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I'd like to fix a package, but can't figure out how to edit it. I can download the source from R-Forge as a .tar.gz and unzip it. There is an "R" directory with the source and also a "tests" directory.

How do I include the sources in my own project to test my edits?

How do I run the tests? The tests each start with "library(blotter)". How do I make that load the library from the sources I've downloaded.

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Related stackoverflow.com/questions/3384598/…? –  Marek Aug 4 '10 at 7:10

5 Answers 5

The recommended process is described in some detail in the manual 'Writing R Extensions' that came with your R installation.

There are also numerous tutorials all over the web.

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2  
@Ben McCann: He did not yust tell you to RTFM, he pointed you to the right one... –  nico Aug 4 '10 at 7:17
    
Hehe, I'll try to be less blunt next time. I do appreciate the help. The thing that's so great about stack overflow is that you can get specific answers to quick questions. I do appreciate pointers to specific sections of the manual with perhaps an excerpt included :o) Less helpful is oh it's somewhere in those 141 pages. –  Ben McCann Aug 4 '10 at 17:58
5  
If you appreciate the help, up-vote the answer. And rest assured you will have to read more than 141 pages if you want to put R to good use. Much more. –  Dirk Eddelbuettel Aug 4 '10 at 18:13

No need to re-zip the source. Just load the package again from the source on your drive:

install.packages(/path/to/package, repos = NULL, type="source")

your method of doing the for loop to loop across R files will work in some situations but in others it may not. For example, if there is compiled non R code then looping across the *.R files may not work properly. So it's generally better to just install.packages() again.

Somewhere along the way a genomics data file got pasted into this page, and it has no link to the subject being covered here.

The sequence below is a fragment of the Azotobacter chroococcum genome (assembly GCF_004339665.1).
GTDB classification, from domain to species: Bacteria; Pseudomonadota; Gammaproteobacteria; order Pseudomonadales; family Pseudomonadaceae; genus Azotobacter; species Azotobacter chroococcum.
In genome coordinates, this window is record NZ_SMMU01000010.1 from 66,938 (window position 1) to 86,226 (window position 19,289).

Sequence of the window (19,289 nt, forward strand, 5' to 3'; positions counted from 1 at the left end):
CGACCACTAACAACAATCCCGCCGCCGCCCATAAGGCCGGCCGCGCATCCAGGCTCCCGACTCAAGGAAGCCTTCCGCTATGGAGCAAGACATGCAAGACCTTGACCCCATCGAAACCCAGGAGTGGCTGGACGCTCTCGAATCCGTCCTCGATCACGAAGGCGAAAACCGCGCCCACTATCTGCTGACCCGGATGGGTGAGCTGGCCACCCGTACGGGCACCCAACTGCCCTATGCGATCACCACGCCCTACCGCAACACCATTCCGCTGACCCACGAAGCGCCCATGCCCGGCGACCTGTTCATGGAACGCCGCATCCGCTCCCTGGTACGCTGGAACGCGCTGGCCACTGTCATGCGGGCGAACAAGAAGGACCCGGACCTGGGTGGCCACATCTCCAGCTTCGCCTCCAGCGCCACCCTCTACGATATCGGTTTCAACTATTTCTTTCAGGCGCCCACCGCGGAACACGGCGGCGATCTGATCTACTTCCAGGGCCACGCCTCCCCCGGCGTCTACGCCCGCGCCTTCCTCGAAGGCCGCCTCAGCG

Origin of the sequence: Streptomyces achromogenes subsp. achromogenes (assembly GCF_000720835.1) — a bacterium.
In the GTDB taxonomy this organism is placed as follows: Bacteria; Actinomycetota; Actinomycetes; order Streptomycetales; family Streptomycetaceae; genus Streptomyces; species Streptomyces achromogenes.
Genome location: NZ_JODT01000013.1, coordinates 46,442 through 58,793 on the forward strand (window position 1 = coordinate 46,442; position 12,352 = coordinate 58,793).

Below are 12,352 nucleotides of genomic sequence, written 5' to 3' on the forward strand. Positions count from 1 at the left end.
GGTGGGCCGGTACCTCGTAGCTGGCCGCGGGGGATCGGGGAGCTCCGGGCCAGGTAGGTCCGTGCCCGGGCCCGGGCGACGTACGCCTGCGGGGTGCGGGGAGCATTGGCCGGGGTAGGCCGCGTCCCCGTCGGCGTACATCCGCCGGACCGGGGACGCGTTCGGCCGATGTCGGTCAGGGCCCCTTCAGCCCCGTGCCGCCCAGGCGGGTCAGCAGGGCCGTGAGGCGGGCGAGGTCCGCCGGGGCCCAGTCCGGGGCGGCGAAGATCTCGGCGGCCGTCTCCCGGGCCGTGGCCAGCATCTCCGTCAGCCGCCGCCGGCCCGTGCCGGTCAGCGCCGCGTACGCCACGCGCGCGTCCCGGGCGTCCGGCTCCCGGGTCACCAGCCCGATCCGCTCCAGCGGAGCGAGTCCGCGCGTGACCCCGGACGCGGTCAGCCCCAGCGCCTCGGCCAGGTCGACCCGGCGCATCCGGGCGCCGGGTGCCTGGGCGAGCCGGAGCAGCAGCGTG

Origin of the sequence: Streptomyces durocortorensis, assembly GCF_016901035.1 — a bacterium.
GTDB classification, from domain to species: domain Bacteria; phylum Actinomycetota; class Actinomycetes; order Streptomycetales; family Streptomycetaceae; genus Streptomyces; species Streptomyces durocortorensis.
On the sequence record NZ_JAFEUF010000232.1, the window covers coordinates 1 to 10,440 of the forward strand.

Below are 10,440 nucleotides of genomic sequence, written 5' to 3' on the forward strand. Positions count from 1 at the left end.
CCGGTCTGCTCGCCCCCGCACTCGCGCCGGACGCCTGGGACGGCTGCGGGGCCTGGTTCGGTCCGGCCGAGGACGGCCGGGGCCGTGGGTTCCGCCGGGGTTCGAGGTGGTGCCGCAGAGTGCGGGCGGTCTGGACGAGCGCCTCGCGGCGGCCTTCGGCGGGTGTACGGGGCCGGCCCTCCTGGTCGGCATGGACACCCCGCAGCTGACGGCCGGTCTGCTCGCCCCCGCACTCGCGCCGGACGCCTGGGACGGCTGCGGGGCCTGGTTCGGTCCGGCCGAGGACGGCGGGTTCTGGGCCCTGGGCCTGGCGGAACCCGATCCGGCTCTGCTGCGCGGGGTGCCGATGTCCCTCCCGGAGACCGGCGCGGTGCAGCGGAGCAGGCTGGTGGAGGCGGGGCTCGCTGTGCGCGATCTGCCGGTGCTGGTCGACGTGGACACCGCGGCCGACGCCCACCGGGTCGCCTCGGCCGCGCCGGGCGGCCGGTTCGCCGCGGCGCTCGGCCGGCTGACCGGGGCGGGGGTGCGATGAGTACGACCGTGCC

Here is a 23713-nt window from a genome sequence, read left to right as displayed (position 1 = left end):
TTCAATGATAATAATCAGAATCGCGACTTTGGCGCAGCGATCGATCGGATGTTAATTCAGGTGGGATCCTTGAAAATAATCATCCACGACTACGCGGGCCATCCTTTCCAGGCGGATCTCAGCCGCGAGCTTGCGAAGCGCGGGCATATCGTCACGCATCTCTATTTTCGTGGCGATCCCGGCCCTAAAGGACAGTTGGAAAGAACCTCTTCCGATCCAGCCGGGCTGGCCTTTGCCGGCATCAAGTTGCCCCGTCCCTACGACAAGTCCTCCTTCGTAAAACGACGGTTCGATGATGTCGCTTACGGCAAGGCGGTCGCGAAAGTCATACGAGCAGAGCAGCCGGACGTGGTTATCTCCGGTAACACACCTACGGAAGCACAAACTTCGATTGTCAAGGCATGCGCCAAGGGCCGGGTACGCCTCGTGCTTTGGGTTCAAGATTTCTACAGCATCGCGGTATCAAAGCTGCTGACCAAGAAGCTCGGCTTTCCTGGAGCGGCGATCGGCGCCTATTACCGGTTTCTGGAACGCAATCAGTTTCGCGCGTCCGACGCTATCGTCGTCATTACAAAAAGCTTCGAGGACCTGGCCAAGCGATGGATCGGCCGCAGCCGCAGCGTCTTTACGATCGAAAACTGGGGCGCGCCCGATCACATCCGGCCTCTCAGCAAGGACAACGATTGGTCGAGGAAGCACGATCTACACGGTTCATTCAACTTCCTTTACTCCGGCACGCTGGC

BTW, if you clone a version control repo to your hard drive you generally don't get the zip file. So the same method is used to install.

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What I have done is the following (IIRC) remove the old package remove.packages. Re zip your new package to a tar.gz file again (with your changed sources). Install the new package with install.packages with pkg = path to your zipped library, and repos=NULL.

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wow. that's an incredible pain. is there anyway to do it without having to continually zip my source code after each change I make? –  Ben McCann Aug 4 '10 at 4:20
5  
You've go a computer, automate it. –  deinst Aug 4 '10 at 17:07

When I'm doing testing on a package, I use a little bash script that looks like this:

#!/bin/bash
#build the package from source
R CMD build ../pkgdirectory/
#remove the old version and install the new one
R CMD REMOVE pkgname
R CMD INSTALL pkgname_0.7.tar.gz

Replace package name with the appropriate names. Save it as "make" and then run it whenever you finish a major edit. Then your testing scripts can use library(pkgname) just like normal.

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You can skip the remove step; it is done for you the install that follows. You could however add a R CMD check step, based on the tarball you created. –  Dirk Eddelbuettel Aug 4 '10 at 18:29
    
Thanks for the remove tip. Yeah, I often include the check, especially in the early stages of putting a package together, but when I'm only tweaking code, I skip that step since it takes a while. –  chrisamiller Aug 5 '10 at 20:11
up vote -1 down vote accepted

I found that I could load all the sources to save me from the ridiculous repackaging by doing:

for (file in dir("../R", pattern="*.R", full.names=TRUE)) {
  source(file)
}
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4  
A similar function is included in the examples of ?source... but I'm really not helping since you know how to read the manual, right? –  Joshua Ulrich Aug 4 '10 at 13:37

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